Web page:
Fick's law of diffusion (video) | Khan Academy
Diffusion is the process of which particles spread through regions of higher concentrations to regions of lower concentrations. The rate of. the larger the surface area, the greater the rate of diffusion. i think surely that with a larger cube of jelly, the surface is larger so therefore there is a greater rate of. Use cubes of agar to investigate how size impacts diffusion. All biological . What relationships do you notice between surface area, volume, Teaching Tips .
But of course, this is just going to extend out like that.
And this is my new back wall. Right, this whole thing is my back wall. And so if I expand the area, now I have, of course, much more chance of getting some of these molecules back there. And the partial pressure is going to stay the same, so if I expand the area, I still have more molecules on this initial leftmost face. And so the pressure is going to stay the same. This is the P1 that we just got through talking about.
- Gas exchange
- Surface Area / Volume Ratio Biology Experiment
But because I have more area there's more chance that somewhere along this entire area a molecule will make its way across the thickness and hit that back wall. So something like that. And let me fill this in. So this is a fourth idea. Let me write that down as the fourth idea, is increase the area. So these are four good ideas, four good ideas for how you can maximize the amount of particles over time and hopefully make as much money as you can.
So this is exactly what Fick's law talks about. It talks about the idea of amounts of particles moving over time. So let me write out Fick's law, and this is actually how you most commonly will come across it, although there are some variations on it. It's going to look something like this. And I'm actually going to try to color code it to go along with the ideas that we already presented.
So we said there's some things you can do with pressure, some things you might do with the surface area, and also, remember we had that diffusion constant. And you divide all this stuff by the thickness of the wall.
So it's very colorful, but this is Fick's law as you usually see it. There are some other variations I'll talk about. So to go through this piece by piece, this is V with a dot over it. This is the rate of particles moving.
And when I say rate, you know that that means that there's some time component. So this gets to what the challenge was. We said, how many particles can you get to go to that blue back wall over some period of time.
And sometimes when we talk about particles we can think of them as giving that in terms of an amount. You might think of that as like a moles or some numerical value, or the volume of a gas that's moving across. So that's why sometimes you'll see it as V, to refer to volume.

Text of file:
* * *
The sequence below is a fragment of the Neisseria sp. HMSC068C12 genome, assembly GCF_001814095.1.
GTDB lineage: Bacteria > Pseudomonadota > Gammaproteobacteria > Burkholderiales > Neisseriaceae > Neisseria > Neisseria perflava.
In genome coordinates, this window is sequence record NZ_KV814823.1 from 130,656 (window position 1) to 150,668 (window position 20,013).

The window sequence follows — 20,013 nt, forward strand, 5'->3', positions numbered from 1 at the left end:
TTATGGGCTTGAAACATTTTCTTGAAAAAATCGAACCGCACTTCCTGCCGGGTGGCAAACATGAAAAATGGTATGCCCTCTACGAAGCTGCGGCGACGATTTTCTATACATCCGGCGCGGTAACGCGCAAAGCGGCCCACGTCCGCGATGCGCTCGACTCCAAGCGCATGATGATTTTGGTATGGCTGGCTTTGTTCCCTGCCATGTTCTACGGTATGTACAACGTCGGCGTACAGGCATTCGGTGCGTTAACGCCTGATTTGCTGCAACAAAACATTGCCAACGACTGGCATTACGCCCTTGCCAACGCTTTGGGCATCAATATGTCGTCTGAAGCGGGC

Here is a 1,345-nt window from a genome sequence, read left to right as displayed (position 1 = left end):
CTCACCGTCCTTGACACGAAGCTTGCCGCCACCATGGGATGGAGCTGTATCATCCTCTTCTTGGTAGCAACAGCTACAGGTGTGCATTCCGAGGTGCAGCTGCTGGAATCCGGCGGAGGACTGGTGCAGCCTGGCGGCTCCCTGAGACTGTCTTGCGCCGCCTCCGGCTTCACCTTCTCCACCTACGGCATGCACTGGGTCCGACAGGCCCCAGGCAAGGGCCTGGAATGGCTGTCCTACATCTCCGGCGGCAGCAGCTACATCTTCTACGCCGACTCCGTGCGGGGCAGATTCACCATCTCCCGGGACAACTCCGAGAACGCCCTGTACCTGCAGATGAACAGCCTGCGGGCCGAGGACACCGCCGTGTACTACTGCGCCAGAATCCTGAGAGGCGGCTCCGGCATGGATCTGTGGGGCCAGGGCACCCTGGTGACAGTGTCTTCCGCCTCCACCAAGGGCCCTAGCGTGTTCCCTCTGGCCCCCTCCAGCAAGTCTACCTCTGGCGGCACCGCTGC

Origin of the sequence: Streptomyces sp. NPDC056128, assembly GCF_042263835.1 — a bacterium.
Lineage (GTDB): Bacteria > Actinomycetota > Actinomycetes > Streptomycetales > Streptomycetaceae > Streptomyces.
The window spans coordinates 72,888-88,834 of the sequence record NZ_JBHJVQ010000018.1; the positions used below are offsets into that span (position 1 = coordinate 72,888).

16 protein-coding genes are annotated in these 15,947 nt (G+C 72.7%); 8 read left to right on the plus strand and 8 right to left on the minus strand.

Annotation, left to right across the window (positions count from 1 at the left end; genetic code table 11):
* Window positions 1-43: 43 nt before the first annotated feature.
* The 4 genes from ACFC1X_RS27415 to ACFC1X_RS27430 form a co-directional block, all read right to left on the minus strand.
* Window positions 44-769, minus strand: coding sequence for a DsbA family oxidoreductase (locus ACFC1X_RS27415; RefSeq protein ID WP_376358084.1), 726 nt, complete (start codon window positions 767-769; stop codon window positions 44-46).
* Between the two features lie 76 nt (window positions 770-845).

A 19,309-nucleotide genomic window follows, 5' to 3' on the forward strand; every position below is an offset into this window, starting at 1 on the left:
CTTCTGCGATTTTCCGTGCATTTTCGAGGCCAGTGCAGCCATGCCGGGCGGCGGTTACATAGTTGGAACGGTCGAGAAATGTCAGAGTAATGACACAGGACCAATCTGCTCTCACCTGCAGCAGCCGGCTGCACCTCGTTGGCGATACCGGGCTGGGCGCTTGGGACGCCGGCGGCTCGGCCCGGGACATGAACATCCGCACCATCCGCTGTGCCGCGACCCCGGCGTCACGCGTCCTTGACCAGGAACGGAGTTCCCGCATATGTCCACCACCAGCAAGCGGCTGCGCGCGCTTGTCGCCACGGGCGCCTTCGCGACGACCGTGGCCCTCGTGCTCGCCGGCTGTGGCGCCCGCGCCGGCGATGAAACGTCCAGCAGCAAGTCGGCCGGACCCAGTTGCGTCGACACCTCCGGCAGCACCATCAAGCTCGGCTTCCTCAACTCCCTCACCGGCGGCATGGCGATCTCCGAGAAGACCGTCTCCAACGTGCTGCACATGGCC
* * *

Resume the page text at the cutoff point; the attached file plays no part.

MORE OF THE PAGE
On the other side, this bit makes perfect sense. If you have more molecules, that's going to cause more pressure, we said earlier.
And if there's a bigger pressure difference between what's on the first side versus what's on the second side-- remember the second side is the back wall-- then of course that's going to mean that more of the molecules are going to move over. So this is a bigger difference. So sometimes you'll see this as delta P, and delta just means difference. This A, we said, refers to just surface area. Of course if you have a greater surface area, that's going to allow for more of the molecules to get across.
This D, that's an interesting one. This is diffusion constant. And remember when we think about diffusion constant, there are two laws that might jump into your head. In fact, the first one was Henry's law, and you remember we talked about solubility, in terms of the amount of molecules that go from, for example, air to liquid.
This is Henry's law that told us about that. And of course if something is very soluble, then maybe that would be an increased P1, going back to the idea of pressure at the first wall. And then you have to divide by the molecular weight.
The square root, in fact, of the molecular weight. So that's the idea we had, and this actually comes from Graham's law. So whenever I talk about the diffusion constant, remember there are two laws that are in play here, Henry's law and Graham's law, that are coming together to offer us some information about the diffusion constant.
And that's actually why we said, well, if you have a small molecular weight molecule, maybe that'll help you out, because it's in the denominator it's going to cause the rate of particles moving across to go up. And finally, this T, this is thickness. This is the thickness of the wall. And this is totally intuitive. If you have a thick wall, it's going to be harder for molecules to make it across very quickly.